Topics & Questions for Discussion
1. None of the members of this family—either of the brothers, their father, or their mother—are given names in the novel. Why do you think Magariel made this choice? What is its effect?
2. Convincing the narrator to commit more seriously to the ploy of taking photos that would incriminate his mother, the boy’s father tells him, “I thought you were one of the boys” (page 5). Why do you think this is the line that gives the book its title, and why does it motivate the brothers to go along with their father’s plan?
3. Given that the three main characters are male and the title of the book seems on the surface to be an affirmation of masculinity, do you think there are ways Magariel is in fact undermining these notions? Is there a lens through which to consider the story as pro-women or even feminist?
4. What role do the setting and landscape of Albuquerque play in the novel?
5. The narrator remarks, “For the most part I liked it when my father was high” (page 37). How do you make sense of this? What does it reveal about growing up in a household with drug-addicted parents?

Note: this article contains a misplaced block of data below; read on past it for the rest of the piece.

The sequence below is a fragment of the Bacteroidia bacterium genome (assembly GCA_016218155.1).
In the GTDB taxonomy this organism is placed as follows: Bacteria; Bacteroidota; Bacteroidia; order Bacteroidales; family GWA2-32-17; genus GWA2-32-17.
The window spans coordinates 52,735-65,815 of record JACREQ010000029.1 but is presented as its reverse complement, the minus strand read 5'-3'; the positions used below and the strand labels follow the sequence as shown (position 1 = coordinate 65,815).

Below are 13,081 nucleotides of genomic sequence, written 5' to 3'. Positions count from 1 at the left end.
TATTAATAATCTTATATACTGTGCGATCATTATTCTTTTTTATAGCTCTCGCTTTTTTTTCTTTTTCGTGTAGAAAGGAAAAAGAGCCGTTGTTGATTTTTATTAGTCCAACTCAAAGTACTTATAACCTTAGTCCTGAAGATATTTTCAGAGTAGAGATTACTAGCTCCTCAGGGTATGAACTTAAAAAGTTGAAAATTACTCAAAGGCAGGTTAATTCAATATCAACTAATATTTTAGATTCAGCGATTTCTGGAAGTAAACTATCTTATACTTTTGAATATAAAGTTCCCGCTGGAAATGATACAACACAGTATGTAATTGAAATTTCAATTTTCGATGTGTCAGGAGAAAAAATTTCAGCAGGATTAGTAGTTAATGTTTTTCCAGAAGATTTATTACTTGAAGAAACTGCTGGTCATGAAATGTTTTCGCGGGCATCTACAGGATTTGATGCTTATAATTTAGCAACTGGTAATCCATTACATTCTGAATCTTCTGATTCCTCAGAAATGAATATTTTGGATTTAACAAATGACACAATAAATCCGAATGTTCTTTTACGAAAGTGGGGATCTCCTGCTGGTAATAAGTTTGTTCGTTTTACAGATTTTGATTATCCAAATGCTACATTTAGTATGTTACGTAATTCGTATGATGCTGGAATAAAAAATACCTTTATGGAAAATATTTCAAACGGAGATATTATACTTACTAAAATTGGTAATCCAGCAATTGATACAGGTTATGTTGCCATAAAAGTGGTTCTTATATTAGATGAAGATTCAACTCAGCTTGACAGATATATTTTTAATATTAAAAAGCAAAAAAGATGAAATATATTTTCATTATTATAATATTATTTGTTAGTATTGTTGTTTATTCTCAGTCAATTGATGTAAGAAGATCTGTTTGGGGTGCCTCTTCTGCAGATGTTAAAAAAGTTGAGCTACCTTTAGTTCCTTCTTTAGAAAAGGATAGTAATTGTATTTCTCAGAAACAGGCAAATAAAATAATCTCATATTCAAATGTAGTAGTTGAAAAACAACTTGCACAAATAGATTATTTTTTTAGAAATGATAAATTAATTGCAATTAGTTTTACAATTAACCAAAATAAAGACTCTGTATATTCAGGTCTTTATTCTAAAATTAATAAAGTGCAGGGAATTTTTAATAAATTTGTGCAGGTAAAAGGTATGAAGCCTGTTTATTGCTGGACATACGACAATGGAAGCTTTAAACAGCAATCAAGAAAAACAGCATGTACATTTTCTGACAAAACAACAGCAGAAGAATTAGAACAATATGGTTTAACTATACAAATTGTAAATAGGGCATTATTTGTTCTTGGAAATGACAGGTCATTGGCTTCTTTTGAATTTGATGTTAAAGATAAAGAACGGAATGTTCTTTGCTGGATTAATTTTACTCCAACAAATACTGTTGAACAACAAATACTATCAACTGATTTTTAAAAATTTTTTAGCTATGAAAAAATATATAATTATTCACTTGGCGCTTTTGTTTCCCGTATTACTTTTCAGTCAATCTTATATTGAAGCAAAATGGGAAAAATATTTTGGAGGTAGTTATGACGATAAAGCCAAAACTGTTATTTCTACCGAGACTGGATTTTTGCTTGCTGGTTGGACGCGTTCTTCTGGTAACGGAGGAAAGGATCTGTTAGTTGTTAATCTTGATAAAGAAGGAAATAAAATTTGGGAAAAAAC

6. The boys’ father makes the boys look at each other and tells them, “This is your brother for life. You are his last line of defense” (page 51). How do the brothers protect each other from their father? And what does it reveal about their father that he, the one who abuses them, gives them this advice?
7. The narrator remembers a plot of his and his brother’s to hurt their mother by making her fall down the stairs. They tell her afterward, “We hate you.” Their father then consoles her saying, “They didn’t mean it, come back inside” (page 57). What does this powerful memory reveal about the dynamics of abuse and the way family members can be turned against each other?
8. What is the significance of the moment at Janice’s house, when the father’s shorts are rolled up and his balls revealed to be “dangling against the sofa” (page 78)? Does it suggest something about his lack of control, the degree to which his power may ultimately be a pose?
9. What do you make of the mother’s betrayal when she encourages the boys to forgive and trust their father again after everything they’ve been through? How do you think the father was able to win her over? How are abuse, enabling, and manipulation related?
10. After being confronted with their lack of options, the narrator reflects about his father, “Our dad was an act with a single end. His trajectory: down, down, down” (page 127). Does this feel accurate to you? How can someone so self-destructive still be so charismatic and seductive?
11. How do you interpret the recurring motif of the father’s asking the boys to “be his eyes”? Is it connected to the narrator’s claim, trying to excuse his presence in his father’s room during his attempted escape, “I’m an extension of you” (page 139)?